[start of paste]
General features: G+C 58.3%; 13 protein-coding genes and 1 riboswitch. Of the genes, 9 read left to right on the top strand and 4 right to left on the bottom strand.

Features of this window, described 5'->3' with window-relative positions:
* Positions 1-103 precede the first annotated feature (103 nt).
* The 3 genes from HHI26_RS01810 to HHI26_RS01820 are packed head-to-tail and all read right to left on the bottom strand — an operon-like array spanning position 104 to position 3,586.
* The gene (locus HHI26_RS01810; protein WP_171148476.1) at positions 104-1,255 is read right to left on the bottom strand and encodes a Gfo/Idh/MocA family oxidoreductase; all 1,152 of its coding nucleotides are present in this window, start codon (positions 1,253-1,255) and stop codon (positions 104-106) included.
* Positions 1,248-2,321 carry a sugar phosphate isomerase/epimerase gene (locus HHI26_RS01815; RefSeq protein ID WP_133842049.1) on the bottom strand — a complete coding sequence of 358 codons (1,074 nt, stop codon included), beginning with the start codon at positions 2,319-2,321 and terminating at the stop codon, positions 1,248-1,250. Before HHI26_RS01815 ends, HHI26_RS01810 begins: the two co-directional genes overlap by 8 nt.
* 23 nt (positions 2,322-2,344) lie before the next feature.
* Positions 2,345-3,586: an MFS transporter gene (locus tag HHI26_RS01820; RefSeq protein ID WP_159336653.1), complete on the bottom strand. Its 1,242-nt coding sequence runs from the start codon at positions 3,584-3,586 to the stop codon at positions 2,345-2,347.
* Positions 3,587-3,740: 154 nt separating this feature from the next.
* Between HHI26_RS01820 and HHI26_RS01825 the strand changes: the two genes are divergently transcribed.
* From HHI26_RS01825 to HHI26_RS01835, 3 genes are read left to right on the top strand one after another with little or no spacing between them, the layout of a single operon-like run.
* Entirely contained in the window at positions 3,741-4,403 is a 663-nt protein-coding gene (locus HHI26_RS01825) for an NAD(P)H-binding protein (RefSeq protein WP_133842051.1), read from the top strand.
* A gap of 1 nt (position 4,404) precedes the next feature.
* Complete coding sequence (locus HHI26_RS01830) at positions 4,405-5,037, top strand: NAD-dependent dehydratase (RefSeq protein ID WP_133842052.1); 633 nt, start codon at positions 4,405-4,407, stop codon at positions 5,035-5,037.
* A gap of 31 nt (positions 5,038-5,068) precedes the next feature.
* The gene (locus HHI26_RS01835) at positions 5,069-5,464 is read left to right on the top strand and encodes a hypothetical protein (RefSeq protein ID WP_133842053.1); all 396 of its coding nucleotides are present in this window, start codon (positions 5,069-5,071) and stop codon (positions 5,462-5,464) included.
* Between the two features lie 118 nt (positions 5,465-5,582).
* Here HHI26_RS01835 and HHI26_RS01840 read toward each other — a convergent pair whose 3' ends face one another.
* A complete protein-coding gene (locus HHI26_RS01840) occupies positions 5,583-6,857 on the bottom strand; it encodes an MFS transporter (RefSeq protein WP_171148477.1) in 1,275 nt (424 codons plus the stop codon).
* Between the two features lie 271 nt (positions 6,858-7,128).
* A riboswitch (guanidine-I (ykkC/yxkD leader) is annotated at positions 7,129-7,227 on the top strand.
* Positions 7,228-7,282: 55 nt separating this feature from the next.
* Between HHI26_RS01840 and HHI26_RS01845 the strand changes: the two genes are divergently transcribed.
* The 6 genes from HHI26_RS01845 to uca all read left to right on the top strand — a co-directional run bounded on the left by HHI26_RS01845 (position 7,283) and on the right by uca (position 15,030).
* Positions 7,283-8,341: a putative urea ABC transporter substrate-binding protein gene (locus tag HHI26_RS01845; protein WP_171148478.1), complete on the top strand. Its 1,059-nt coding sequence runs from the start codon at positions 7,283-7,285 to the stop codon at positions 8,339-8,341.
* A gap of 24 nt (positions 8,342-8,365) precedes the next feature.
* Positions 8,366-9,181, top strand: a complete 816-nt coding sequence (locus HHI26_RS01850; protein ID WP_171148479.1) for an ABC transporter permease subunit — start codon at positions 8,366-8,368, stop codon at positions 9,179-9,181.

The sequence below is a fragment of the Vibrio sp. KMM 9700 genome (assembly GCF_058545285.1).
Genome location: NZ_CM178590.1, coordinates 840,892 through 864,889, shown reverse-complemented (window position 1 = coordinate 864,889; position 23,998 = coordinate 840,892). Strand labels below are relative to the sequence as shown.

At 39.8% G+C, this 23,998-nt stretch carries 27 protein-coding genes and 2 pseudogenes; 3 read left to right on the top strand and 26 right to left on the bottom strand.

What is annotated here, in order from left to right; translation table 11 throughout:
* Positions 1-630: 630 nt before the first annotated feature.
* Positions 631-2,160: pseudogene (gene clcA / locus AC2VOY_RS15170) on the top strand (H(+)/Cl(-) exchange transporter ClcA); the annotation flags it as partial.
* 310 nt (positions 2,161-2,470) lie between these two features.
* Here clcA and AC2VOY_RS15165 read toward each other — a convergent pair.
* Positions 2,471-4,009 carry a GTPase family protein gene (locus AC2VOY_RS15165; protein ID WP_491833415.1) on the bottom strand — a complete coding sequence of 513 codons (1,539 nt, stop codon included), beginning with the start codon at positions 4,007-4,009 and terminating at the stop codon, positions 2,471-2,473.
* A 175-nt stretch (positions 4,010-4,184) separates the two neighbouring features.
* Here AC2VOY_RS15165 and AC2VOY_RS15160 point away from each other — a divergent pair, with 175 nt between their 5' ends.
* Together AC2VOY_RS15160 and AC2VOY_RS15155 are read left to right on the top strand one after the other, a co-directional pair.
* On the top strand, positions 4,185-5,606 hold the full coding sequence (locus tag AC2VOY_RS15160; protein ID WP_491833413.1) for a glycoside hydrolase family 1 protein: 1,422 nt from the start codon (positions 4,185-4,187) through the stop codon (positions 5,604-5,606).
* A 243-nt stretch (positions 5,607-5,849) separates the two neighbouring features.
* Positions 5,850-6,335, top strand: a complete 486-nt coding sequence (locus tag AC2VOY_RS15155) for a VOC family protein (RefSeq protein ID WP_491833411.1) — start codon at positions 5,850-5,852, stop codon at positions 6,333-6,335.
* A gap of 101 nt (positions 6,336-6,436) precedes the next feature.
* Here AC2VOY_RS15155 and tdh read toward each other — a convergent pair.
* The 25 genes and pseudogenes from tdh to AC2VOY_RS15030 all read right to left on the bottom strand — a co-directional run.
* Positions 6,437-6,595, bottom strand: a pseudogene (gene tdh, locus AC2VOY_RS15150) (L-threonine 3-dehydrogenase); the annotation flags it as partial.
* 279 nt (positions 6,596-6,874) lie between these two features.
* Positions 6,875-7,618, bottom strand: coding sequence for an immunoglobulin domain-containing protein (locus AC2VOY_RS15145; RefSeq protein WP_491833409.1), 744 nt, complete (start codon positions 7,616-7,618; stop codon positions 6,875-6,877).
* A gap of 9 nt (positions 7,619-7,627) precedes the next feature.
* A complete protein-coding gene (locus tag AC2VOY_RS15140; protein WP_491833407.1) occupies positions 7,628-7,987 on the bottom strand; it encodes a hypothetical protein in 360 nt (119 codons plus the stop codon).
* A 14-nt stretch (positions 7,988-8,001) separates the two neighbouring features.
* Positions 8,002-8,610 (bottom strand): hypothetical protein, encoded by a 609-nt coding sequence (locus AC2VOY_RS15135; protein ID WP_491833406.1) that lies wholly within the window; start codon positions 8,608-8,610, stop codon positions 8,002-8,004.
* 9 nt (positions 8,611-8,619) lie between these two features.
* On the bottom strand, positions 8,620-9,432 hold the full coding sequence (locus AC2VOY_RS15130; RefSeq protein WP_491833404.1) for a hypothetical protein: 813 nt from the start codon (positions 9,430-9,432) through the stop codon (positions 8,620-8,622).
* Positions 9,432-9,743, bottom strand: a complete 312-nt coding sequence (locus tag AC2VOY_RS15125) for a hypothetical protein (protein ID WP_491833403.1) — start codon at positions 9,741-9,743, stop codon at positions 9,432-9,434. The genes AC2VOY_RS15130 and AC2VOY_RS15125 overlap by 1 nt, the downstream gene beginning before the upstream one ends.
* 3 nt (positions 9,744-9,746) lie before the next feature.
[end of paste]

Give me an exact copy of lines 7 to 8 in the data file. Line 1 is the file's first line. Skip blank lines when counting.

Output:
* 23 nt (positions 2,322-2,344) lie before the next feature.
* Positions 2,345-3,586: an MFS transporter gene (locus tag HHI26_RS01820; RefSeq protein ID WP_159336653.1), complete on the bottom strand. Its 1,242-nt coding sequence runs from the start codon at positions 3,584-3,586 to the stop codon at positions 2,345-2,347.